Fundamentalism, whether Muslim, Christian and Jewish, is currently having the effect of reviving tribalistic nationalism. This is something which Christianity and Islam, at their best, were always seeking to overcome. This is another way in which fundamentalism is in direct opposition to the faith tradition it claims to be defending. Rampant nationalism, when supported by fundamentalism, all too quickly turns into the fanaticism that leads to violence, terrorism and war. It constitutes one of the most serious obstacles to the evolution of a harmonious global society, both within national societies and on the international scene.
The internationalism of the coming global society calls for flexibility of thought and practice, for empathy with those who differ, for compromise in a spirit of goodwill; it requires mutual co-operation for the common good. Since fundamentalism encourages people to become blindly loyal to specific fundamentals, whether it is a Holy Book or the overcoming of a perceived injustice, all forms of fundamentalism are socially and globally divisive. Thus fundamentalism is to be judged socially and internationally dangerous. I shall discuss this more fully in the next chapter.
The aim of this lecture was to show that fundamentalism is religiously dangerous. Christianity, Islam, and Judaism each have a cultural history of which its adherents can be justifiably proud. Fundamentalists in each tradition do their cultural heritage a great injustice by making it look like a rigid, intolerant sect.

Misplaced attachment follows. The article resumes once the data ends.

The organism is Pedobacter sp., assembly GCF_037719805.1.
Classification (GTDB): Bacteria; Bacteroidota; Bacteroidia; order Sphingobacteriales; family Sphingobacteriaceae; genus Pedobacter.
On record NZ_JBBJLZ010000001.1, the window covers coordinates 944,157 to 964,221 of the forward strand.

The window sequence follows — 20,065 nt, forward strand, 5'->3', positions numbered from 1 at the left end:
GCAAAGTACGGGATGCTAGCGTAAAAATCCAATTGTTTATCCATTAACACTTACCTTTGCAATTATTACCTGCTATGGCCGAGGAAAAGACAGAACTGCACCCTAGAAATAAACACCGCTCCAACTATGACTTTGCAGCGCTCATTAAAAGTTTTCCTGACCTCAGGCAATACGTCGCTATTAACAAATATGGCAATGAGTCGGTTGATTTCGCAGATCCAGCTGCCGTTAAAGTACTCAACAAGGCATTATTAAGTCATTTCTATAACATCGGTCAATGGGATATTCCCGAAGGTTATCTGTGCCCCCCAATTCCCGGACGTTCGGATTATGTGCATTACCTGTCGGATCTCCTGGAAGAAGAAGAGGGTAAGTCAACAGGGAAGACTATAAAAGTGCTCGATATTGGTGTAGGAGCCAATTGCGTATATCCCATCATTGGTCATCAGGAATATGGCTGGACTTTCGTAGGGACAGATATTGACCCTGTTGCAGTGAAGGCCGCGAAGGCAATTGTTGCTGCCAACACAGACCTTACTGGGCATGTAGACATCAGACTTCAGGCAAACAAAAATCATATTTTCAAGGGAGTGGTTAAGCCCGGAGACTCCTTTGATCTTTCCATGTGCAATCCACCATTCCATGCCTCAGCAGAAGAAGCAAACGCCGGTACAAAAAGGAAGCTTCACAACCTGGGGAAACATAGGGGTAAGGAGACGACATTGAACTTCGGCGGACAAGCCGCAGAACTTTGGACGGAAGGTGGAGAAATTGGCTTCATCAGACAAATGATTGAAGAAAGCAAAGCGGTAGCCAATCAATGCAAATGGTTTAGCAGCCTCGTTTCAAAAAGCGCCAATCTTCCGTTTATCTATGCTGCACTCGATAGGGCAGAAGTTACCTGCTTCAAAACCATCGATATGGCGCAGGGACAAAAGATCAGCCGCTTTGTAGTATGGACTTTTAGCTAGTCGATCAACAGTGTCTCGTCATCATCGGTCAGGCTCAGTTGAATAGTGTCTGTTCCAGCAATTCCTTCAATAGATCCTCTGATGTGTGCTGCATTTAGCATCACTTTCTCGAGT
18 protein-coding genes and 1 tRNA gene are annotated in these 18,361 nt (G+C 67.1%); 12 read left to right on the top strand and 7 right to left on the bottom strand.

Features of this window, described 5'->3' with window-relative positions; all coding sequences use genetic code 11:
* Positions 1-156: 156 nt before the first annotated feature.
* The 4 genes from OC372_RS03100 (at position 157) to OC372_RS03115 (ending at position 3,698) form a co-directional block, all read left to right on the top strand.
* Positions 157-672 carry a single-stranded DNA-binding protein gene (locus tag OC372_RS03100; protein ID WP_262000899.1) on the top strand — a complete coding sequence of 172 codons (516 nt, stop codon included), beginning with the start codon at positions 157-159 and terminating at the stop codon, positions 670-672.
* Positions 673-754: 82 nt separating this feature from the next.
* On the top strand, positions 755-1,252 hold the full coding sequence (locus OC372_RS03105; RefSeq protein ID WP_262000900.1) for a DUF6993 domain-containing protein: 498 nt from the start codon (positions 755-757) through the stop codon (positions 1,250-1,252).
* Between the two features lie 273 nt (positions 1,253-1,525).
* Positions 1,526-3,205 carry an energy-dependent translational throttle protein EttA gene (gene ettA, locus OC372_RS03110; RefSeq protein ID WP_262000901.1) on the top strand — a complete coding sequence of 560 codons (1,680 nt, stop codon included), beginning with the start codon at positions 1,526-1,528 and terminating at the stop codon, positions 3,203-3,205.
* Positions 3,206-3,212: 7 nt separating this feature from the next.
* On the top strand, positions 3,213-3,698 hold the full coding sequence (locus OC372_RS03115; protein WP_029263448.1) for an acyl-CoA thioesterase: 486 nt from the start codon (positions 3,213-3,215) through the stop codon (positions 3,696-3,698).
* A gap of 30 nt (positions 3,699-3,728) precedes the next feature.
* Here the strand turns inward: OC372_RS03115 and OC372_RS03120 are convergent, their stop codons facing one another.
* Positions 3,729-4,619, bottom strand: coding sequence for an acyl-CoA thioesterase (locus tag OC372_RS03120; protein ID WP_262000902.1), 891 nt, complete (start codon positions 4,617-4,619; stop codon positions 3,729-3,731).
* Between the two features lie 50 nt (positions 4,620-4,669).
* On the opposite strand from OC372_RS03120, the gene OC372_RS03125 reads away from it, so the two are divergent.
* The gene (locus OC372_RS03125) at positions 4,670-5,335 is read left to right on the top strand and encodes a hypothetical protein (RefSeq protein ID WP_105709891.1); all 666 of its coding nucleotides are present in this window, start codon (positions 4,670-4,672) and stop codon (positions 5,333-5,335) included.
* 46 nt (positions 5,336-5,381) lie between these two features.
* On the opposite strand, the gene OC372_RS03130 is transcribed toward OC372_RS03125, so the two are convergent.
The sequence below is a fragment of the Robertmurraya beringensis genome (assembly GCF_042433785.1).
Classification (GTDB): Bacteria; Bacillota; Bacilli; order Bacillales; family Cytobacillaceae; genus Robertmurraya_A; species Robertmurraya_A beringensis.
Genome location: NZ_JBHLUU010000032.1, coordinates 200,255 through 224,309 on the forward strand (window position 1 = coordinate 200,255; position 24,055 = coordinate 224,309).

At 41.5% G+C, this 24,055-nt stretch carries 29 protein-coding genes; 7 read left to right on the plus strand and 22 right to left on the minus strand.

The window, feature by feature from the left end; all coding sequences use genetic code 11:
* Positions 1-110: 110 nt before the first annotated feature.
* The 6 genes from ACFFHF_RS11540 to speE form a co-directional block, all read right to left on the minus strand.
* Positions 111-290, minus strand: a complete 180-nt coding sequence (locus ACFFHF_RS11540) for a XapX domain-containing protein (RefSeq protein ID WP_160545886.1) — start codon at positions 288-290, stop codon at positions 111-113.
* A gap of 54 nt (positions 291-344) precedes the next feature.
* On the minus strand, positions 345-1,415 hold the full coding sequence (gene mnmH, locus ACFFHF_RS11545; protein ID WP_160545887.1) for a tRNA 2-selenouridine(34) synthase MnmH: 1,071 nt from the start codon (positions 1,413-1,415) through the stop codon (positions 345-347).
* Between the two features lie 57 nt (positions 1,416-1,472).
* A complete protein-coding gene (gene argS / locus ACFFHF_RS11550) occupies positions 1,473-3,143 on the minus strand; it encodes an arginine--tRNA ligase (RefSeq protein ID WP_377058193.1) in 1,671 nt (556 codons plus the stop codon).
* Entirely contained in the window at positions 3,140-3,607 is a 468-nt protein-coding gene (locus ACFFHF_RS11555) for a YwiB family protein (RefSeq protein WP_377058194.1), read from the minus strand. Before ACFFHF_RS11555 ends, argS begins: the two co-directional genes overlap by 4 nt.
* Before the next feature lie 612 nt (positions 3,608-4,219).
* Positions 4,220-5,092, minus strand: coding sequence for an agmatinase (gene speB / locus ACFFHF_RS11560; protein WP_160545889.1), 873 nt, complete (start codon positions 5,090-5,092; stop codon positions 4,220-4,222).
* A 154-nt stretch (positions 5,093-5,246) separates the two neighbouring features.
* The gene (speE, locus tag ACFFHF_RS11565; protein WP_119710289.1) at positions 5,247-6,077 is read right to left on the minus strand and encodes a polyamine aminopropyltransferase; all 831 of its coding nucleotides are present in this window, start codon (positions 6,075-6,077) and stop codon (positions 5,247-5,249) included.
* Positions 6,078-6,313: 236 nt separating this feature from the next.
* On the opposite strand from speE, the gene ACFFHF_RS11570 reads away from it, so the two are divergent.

Christian fundamentalism, by capturing the mainline churches as it has been doing, is preventing Christianity from playing a positive and creative role in shaping the modern global society. The narrow and exclusive assertions of Christian fundamentalists give the impression to the modern world that theirs is the only genuine form that Christianity can assume, and hide the fact that the secular world owes its origin and character to its Christian matrix.
To make the point succinctly, let me observe that at the beginning of the 20th century most people in New Zealand would have been offended if anyone had accused them of not being a Christian. By the end of the century one could offend a person by suggesting he or she was a Christian, for the term was fast becoming identified with people close to fundamentalism. Fundamentalism has brought the term “Christian” into disrepute by denying the catholicity or universality of Christianity and narrowing it down to a rigid sectarianism.
Similarly, Muslim fundamentalism is distorting the face of Islam and giving the impression to the rest of the world that Islam, far from being the religion of peace, brotherhood and compassion which it can be, is simply a seedbed for violence and terrorism.
Fundamentalism, whether Christian or Muslim, distorts and does irreparable harm to the very religious tradition it claims to be defending.